Sanders Emphasizes Trade Issues at Covelli Centre Rally
YOUNGSTOWN, Ohio – If anyone in the Mahoning Valley questioned Bernie Sanders’ credentials as the outsider candidate in the Democratic Party’s presidential contest, today’s rally at the Covelli Centre left no doubt.
Only one local politico — an outspoken attorney whose former days in the party’s inner circle date to the reign of the late Don Hanni – was spotted at the event.
“I’m sure there’s a few more lurking somewhere,” joked attorney Alan Kretzer.
The contrast with Hillary Clinton’s rally Saturday at M7 Technologies, where Democratic officeholders were out in force, confirmed other differences distinguishing Clinton supporters from those who back Sanders. Most obvious was the number so-called millenials who turned out to loudly cheer Sanders, quite likely the majority of the estimated 1,800 who attended the rally.
Throughout his stump speech, they cheered loudly; a few times anticipating what he was going to say next and providing the chorus.
“Do you know what the average campaign contribution to my campaign is,” Sanders asked, looking at young adults in the front rows.
“Twenty-seven dollars,” quite a few responded in unison.
Sanders recited familiar refrains to his die-hard supporters and political junkies, checking his notes a few times to make sure he didn’t leave any talking point out.
“We’re doing something radical in this campaign – telling people the truth,” he began.
The power of Wall Street, “the corporate media that talks about everything except what’s important to the working people of America,” Sanders said, and “a corrupt campaign finance system that’s undermining America. …What democracy is not about are billionaires buying elections.”
He explained what he calls the “rigged economy” in which people “are working longer hours for lower wages while almost all new wealth is going to the top 1 percent.”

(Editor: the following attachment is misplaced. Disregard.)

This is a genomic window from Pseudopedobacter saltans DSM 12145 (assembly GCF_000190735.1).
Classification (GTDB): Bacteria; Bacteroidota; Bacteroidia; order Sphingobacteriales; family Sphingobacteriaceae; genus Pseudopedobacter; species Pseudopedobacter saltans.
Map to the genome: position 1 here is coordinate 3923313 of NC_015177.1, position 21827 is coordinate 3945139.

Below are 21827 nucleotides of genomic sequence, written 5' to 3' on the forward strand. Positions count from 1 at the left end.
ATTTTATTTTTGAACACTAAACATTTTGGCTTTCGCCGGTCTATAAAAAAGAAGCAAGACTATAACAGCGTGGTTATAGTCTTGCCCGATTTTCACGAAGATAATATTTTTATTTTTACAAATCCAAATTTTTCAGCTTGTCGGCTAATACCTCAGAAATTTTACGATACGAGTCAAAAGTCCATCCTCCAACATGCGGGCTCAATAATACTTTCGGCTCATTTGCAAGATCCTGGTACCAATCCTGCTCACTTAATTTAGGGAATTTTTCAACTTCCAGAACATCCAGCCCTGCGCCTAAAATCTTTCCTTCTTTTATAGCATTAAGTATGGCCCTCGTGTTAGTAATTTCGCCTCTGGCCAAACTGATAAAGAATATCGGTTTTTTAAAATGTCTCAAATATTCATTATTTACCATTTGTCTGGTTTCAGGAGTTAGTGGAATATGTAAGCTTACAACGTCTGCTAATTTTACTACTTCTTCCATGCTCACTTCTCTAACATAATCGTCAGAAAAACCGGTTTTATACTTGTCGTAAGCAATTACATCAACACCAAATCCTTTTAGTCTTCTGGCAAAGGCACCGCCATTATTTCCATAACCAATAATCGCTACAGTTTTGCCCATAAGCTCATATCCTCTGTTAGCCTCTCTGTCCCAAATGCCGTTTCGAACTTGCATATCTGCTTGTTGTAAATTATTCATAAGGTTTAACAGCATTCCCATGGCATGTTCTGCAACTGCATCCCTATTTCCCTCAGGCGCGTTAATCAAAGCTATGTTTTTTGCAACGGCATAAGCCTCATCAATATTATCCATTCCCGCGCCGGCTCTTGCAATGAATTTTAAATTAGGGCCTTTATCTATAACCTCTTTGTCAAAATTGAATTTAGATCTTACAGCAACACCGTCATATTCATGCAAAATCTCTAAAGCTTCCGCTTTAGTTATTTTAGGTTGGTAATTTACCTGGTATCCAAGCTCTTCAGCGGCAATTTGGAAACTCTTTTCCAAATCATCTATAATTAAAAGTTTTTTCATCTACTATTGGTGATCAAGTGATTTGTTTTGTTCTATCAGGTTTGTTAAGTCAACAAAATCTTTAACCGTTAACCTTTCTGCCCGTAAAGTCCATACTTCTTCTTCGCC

The criminal justice system is broken, he continued, mass incarceration is an abomination, and the Wall Street barons whose “greed and reckless behavior brought the worst economic downturn since the Great Depression” do not get sent to prisonl while a young man who gets caught smoking pot gets a criminal record.
Then he hit his opponent’s soft spot, as revealed her loss last week in Michigan: “disastrous trade policies that have cost this country millions of decent-paying jobs.”
Sanders noted that 300,000 manufacturing jobs have been lost in Ohio since 1994, “31% of this state’s factory jobs,” a huge toll that has “devastated Youngstown, Akron and communities across Ohio.”
“The key difference between Secretary Clinton and myself is that I voted against every one of these disastrous trade deals … and Secretary Clinton stood with the big money interests,” he said.
He cited NAFTA, passed in Bill Clinton’s administration, CAFTA, passed in 2005, and now the Trans Pacific Partnership, which Clinton said she hoped would become the “gold standard” for trade deals when she was secretary of state but announced her opposition to TPP in October.
The trade agreements not only caused massive job losses but also enabled “a race to the bottom,” Sanders said.
“These trade agreements allow employers to tell workers to accept major reductions in wages and health care benefits, and, ‘If you don’t like it, we’re going to China,’ ” he said.
Sanders proposed spending $1 trillion over five years to rebuild the nation’s infrastructure, raising the money to do so by closing tax loopholes for corporations. “In the richest country in the world, why is our infrastructure crumbling while the rich get richer?” he asked.
Turning to education, he said in today’s world students need more than a K-12 education and thus tuition should be free at public colleges and universities, prompting hundreds at the rally to chant “Bernie, Bernie, Bernie.”
Women’s health care, paid family medical leave, and the need to deal with climate change and “take on the fossil fuel industry” were ddressed. “Health care is a right for all people. …That’s why I believe in Medicare for all,” he said, prompting the loudest and most prolonged “Bernie, Bernie, Bernie” chants.
At the end of his speech, Sanders mentioned Donald Trump, the Republican Party’s front-runner for its nomination, who Sanders noted polls show he beats in head-to-head national match-ups.
The American people will never elect a president who insults people,” he said, underscoring his point by playing on Trump’s name.
“Bringing people together will always trump separateness and dividing us apart,” he said.
“Love always trumps hatred.”
Copyright 2022 The Business Journal, Youngstown, Ohio.